6. The Energy Institute (2014). Managing fatigue using a fatigue risk management plan (FRMP). Retrieved from  

  7. Wood, G. J., & Newton, J. (2006). “Facing the wall”–“equal” opportunity for women in management? Equal Opportunities International, 25(1), 8-24. doi:10.1108/02610150610645931 

  8. Greenhaus, J. H., & Beutell, N. J. (1985). Sources of conflict between work and family roles. Academy of Management Review, 10(1), 76-88. doi:10.5465/amr.1985.4277352 

  9. Ely, R. J., Stone, P., & Ammerman, C. (2014). Rethink what you “know” about high-achieving women. Harvard Business Review. Retrieved from 

  10. Hays, S. (1996). The cultural contradictions of motherhood. New York: Yale University Press.  

  11. Dotti Sani, G. M., & Treas, J. (2016). Educational gradients in parents’ child-care time across countries, 1965-2012. Journal of Marriage and Family, 78(4), 1083-1096. doi:10.1111/jomf.12305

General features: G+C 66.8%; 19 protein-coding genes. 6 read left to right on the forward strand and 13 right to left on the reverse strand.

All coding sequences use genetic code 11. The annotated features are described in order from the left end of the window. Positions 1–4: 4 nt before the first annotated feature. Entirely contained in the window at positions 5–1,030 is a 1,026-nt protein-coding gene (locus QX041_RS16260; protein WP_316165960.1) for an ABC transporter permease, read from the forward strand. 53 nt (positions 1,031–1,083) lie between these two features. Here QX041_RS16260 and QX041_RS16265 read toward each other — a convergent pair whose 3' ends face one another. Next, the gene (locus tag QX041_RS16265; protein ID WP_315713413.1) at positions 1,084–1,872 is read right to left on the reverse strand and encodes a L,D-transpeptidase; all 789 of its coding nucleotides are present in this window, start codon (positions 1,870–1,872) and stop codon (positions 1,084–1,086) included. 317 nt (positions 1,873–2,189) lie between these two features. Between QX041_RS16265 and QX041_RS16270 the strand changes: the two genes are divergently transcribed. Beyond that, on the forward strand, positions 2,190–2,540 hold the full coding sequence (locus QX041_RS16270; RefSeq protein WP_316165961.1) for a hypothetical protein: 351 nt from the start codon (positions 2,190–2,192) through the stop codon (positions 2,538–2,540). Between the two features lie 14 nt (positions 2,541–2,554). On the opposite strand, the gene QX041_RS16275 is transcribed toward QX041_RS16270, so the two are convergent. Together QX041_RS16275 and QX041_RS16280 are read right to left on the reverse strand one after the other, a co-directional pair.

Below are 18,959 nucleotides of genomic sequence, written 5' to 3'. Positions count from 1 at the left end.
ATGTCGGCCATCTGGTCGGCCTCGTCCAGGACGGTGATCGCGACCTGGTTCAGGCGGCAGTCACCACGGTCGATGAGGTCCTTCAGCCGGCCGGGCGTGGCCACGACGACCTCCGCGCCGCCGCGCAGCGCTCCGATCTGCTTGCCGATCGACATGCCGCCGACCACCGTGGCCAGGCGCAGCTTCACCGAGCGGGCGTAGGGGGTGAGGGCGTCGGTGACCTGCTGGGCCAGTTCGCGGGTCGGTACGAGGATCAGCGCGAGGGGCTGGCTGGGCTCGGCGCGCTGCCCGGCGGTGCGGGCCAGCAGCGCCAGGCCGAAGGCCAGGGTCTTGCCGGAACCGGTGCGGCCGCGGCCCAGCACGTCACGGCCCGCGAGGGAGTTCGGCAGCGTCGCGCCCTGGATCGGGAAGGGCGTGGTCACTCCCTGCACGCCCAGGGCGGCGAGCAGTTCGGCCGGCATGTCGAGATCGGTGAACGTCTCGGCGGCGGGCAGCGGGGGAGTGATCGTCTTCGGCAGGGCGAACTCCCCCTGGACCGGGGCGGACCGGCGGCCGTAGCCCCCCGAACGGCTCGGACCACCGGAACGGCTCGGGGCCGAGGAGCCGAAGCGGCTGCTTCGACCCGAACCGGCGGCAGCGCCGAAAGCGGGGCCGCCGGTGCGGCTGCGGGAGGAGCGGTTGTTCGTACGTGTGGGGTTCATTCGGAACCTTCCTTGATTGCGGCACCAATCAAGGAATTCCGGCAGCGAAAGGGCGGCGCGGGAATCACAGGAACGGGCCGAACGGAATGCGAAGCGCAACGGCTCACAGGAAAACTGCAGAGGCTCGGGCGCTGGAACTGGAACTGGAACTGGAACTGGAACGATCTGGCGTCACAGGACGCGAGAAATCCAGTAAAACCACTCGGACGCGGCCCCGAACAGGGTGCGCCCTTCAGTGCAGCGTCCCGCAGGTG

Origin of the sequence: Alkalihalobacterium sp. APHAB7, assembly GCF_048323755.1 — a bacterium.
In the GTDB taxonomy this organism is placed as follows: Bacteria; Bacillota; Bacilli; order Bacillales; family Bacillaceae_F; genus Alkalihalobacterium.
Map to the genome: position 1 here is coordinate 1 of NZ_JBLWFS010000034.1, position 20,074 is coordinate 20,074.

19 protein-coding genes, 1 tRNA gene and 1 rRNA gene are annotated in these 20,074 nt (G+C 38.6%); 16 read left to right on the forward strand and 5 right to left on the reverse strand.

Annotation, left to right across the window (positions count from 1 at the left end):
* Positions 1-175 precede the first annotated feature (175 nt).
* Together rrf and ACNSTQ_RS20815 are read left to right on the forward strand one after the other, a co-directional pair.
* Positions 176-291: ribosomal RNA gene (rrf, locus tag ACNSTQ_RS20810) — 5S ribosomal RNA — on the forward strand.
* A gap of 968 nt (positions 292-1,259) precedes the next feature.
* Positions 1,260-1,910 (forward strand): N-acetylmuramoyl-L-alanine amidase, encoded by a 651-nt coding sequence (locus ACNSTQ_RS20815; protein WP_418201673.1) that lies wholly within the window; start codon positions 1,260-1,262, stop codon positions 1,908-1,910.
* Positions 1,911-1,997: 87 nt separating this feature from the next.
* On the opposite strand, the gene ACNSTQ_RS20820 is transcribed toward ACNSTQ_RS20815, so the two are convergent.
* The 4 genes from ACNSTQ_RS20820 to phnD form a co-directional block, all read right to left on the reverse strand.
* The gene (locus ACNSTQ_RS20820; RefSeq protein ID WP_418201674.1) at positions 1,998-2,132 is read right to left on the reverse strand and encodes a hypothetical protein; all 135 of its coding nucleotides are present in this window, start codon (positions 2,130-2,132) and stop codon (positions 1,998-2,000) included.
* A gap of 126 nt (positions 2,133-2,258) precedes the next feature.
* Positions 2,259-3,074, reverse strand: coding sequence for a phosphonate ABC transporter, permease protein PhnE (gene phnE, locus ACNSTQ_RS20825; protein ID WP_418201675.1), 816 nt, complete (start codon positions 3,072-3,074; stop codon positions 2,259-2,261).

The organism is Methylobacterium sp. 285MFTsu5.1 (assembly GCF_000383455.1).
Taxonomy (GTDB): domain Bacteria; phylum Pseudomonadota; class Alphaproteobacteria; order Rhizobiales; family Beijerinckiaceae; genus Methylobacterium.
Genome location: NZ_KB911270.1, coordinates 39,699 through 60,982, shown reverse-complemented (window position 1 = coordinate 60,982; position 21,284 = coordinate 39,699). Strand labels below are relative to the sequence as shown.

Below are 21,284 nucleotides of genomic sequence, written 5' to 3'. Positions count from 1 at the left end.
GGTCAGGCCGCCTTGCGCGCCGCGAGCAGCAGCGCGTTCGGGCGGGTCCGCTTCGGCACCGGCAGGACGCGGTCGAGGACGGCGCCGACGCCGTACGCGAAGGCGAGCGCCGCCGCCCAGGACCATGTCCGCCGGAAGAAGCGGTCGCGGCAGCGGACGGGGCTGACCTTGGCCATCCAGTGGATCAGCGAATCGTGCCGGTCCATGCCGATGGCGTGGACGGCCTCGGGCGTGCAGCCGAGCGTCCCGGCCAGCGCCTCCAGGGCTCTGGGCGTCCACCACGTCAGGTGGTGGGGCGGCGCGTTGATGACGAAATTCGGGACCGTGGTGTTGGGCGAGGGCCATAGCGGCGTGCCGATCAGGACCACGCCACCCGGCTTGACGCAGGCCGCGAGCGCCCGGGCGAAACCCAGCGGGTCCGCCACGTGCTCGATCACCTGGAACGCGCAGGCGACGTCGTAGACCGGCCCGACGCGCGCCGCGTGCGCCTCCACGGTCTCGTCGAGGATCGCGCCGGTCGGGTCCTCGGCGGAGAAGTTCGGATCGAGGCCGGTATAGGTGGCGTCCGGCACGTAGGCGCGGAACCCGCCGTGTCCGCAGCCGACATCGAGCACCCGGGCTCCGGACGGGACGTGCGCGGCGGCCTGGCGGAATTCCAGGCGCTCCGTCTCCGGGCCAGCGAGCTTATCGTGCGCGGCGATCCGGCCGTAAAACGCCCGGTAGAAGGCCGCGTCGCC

12. England, P., & Srivastava, A. (2013). Educational differences in US parents’ time spent in child care: The role of culture and cross-spouse influence. Social Science Research, 42(4), 971-988. doi:10.1016/j.ssresearch.2013.03.003 

  13. Graham, V. (2019). Parents put ‘intensive parenting’ on a pedestal. Experts say there’s a better approach. The Washington Post. Retrieved from 

  14. Ahmad, A. (2007). Work-family conflict, life-cycle stage, social support, and coping strategies among women employees. The Journal of Human Resource and Adult Learning, 3(1), 70-79. 

  15. Gardazzi, S. F., Mobeen, N., & Gardazzi, S. A. A. (2016). Causes of stress and burnout among working mothers in Pakistan. The Qualitative Report, 21(5), 916-932.